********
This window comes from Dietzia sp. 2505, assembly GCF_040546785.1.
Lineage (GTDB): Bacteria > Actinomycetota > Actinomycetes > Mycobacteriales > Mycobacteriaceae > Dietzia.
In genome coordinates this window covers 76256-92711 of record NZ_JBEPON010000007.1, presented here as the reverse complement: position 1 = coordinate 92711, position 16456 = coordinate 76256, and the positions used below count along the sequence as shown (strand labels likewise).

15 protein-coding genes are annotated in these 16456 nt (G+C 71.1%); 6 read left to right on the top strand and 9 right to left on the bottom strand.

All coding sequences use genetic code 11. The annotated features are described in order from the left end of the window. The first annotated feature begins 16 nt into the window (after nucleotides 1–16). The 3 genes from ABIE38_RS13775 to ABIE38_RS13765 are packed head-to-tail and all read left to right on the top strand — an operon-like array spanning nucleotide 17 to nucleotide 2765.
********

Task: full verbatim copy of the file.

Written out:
This window comes from Dietzia sp. 2505, assembly GCF_040546785.1.
Lineage (GTDB): Bacteria > Actinomycetota > Actinomycetes > Mycobacteriales > Mycobacteriaceae > Dietzia.
In genome coordinates this window covers 76256-92711 of record NZ_JBEPON010000007.1, presented here as the reverse complement: position 1 = coordinate 92711, position 16456 = coordinate 76256, and the positions used below count along the sequence as shown (strand labels likewise).

15 protein-coding genes are annotated in these 16456 nt (G+C 71.1%); 6 read left to right on the top strand and 9 right to left on the bottom strand.

All coding sequences use genetic code 11. The annotated features are described in order from the left end of the window. The first annotated feature begins 16 nt into the window (after nucleotides 1–16). The 3 genes from ABIE38_RS13775 to ABIE38_RS13765 are packed head-to-tail and all read left to right on the top strand — an operon-like array spanning nucleotide 17 to nucleotide 2765.